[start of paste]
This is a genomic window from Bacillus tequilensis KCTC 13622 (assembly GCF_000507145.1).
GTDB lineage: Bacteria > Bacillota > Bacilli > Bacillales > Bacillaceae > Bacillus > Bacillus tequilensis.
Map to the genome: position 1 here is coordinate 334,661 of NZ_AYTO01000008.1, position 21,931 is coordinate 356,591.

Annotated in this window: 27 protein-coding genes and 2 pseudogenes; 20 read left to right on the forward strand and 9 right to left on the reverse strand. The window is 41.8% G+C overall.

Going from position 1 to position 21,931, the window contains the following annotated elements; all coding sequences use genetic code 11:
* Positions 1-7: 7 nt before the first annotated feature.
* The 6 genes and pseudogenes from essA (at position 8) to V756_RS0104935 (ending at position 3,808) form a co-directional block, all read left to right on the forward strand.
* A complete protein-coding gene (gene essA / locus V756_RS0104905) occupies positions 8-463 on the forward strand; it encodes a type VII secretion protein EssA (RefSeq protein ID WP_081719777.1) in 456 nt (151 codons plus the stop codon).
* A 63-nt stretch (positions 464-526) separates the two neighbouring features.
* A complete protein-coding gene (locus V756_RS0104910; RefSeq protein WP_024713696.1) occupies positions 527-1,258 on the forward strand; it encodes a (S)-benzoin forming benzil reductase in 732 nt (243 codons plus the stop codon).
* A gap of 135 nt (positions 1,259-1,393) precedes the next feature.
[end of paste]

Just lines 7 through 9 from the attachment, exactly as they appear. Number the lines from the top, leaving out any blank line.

* The 6 genes and pseudogenes from essA (at position 8) to V756_RS0104935 (ending at position 3,808) form a co-directional block, all read left to right on the forward strand.
* A complete protein-coding gene (gene essA / locus V756_RS0104905) occupies positions 8-463 on the forward strand; it encodes a type VII secretion protein EssA (RefSeq protein ID WP_081719777.1) in 456 nt (151 codons plus the stop codon).
* A 63-nt stretch (positions 464-526) separates the two neighbouring features.